ASEAN Agrees Not to Invite Myanmar Junta to Summit

Southeast Asian countries will invite non-political representatives from Myanmar to this month’s ASEAN summit. The decision was taken by ASEAN foreign ministers at an emergency meeting on Friday (15/10) evening.

Singapore’s Ministry of Foreign Affairs said on Saturday (16/10) that the move to exclude junta leader Min Aung Hlaing was a “difficult decision, but necessary, to uphold ASEAN’s credibility.”

The statement cited the lack of progress being made on the roadmap to restore peace in Myanmar that the junta agreed with ASEAN in April.

A spokesman for Myanmar’s military government blamed “foreign intervention” for the decision.

Junta spokesman Zaw Min Tun told the news agency BBC Burma that the United States and European Union representatives have put pressure on other ASEAN member countries.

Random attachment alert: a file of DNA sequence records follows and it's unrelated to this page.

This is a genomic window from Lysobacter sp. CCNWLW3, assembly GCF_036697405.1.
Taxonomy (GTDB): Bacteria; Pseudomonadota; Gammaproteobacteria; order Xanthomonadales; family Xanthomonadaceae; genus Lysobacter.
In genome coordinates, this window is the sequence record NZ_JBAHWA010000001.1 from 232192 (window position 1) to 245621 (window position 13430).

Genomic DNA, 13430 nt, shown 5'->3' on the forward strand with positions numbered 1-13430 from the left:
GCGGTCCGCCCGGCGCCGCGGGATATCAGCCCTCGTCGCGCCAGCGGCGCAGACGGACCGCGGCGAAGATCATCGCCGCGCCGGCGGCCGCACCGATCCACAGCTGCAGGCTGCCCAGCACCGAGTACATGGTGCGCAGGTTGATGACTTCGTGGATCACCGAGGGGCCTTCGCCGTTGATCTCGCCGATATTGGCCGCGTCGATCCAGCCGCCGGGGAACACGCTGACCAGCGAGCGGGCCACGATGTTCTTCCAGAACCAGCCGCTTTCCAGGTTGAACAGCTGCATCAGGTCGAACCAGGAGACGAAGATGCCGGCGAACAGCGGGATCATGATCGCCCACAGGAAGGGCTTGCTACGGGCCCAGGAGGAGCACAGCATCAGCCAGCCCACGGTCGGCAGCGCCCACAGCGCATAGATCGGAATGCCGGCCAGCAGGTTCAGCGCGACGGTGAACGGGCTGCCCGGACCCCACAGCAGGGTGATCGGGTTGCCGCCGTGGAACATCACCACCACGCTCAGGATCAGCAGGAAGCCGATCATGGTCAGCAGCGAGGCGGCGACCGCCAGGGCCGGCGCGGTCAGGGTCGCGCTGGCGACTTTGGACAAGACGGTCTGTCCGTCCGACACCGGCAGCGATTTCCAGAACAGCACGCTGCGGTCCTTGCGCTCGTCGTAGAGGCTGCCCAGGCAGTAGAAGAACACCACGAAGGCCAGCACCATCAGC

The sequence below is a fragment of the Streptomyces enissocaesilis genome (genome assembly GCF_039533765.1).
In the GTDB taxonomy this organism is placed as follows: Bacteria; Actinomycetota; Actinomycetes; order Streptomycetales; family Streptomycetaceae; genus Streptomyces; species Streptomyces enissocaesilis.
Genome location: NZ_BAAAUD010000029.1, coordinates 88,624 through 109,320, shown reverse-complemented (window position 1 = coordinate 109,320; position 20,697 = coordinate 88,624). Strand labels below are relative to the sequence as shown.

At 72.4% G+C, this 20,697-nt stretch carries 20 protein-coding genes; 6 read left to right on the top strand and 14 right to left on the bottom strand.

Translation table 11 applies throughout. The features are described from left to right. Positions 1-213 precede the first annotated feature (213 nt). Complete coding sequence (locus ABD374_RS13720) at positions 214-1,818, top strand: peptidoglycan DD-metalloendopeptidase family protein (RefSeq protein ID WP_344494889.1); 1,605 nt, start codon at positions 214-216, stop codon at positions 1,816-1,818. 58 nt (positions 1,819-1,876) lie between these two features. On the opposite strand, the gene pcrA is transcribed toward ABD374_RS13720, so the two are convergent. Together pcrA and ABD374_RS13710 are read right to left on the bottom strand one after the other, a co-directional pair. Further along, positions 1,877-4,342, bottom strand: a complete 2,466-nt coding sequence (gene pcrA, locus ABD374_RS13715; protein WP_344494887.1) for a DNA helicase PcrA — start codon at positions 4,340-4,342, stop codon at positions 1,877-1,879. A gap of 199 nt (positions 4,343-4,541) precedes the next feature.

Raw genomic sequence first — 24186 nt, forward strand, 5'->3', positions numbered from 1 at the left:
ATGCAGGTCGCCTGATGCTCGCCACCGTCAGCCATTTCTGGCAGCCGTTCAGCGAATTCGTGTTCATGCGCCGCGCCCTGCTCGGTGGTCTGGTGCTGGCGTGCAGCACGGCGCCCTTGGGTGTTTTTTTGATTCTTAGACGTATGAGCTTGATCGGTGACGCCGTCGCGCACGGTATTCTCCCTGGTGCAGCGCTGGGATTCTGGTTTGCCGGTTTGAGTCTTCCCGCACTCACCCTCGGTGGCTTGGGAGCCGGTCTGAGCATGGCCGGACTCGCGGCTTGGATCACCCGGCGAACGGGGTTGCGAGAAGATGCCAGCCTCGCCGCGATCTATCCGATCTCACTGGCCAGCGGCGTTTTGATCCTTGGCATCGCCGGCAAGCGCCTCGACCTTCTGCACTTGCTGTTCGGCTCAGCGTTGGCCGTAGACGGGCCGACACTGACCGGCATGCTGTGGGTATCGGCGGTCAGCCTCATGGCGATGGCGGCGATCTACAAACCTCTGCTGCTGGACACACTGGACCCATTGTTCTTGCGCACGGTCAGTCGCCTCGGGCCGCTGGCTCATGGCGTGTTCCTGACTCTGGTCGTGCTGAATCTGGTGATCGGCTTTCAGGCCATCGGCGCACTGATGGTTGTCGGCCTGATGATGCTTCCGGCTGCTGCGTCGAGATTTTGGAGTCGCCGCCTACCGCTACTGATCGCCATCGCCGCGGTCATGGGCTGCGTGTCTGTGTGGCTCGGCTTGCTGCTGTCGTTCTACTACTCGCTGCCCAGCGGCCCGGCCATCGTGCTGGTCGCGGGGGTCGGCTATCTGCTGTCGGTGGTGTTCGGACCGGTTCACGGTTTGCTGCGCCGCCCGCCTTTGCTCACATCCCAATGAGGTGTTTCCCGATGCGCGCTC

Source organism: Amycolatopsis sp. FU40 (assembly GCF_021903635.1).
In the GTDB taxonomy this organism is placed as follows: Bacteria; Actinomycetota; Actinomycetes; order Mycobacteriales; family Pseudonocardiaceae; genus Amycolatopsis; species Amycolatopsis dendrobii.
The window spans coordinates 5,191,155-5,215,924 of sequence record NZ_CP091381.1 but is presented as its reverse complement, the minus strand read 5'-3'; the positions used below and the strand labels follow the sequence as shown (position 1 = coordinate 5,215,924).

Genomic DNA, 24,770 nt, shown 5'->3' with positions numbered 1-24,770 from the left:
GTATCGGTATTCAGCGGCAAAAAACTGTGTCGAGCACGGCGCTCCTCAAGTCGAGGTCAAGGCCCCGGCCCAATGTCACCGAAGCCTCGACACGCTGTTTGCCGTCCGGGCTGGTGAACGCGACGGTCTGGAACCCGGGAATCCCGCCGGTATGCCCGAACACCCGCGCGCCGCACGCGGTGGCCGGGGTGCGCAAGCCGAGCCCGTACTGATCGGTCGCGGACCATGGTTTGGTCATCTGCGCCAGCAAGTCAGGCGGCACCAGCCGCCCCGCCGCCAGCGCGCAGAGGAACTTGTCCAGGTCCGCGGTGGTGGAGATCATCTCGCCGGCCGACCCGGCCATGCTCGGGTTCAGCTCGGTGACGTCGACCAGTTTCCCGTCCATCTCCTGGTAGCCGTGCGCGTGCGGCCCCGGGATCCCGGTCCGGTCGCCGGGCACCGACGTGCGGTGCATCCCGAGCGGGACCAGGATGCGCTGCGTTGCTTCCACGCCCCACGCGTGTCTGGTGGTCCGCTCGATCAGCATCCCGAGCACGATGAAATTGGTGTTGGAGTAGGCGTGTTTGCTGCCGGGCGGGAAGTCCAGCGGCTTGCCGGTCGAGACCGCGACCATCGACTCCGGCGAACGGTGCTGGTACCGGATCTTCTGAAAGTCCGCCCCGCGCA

“Foreign intervention can also be seen here,” he said. “We know that some envoys from several countries are meeting with US foreign affairs and are receiving pressure from the European Union.”

According to the United Nations, more than 1,000 civilians have been killed and thousands more arrested by Myanmar’s security forces in a crackdown on strikes and protests that have derailed the country’s democracy. This sparked international condemnation.

The junta said the estimated death toll was overstated.

The current chairman of ASEAN, Brunei, said a non-political figure from Myanmar would be invited to the Oct. 26-28 summit, after no consensus was reached for the presence of political representatives.

“Due to the lack of adequate progress … as well as concerns over Myanmar’s commitment, particularly in establishing a constructive dialogue among all relevant parties, several ASEAN Member States recommended that ASEAN give Myanmar space to restore its internal affairs and return to normalcy,” said Brunei in a statement. [ah]

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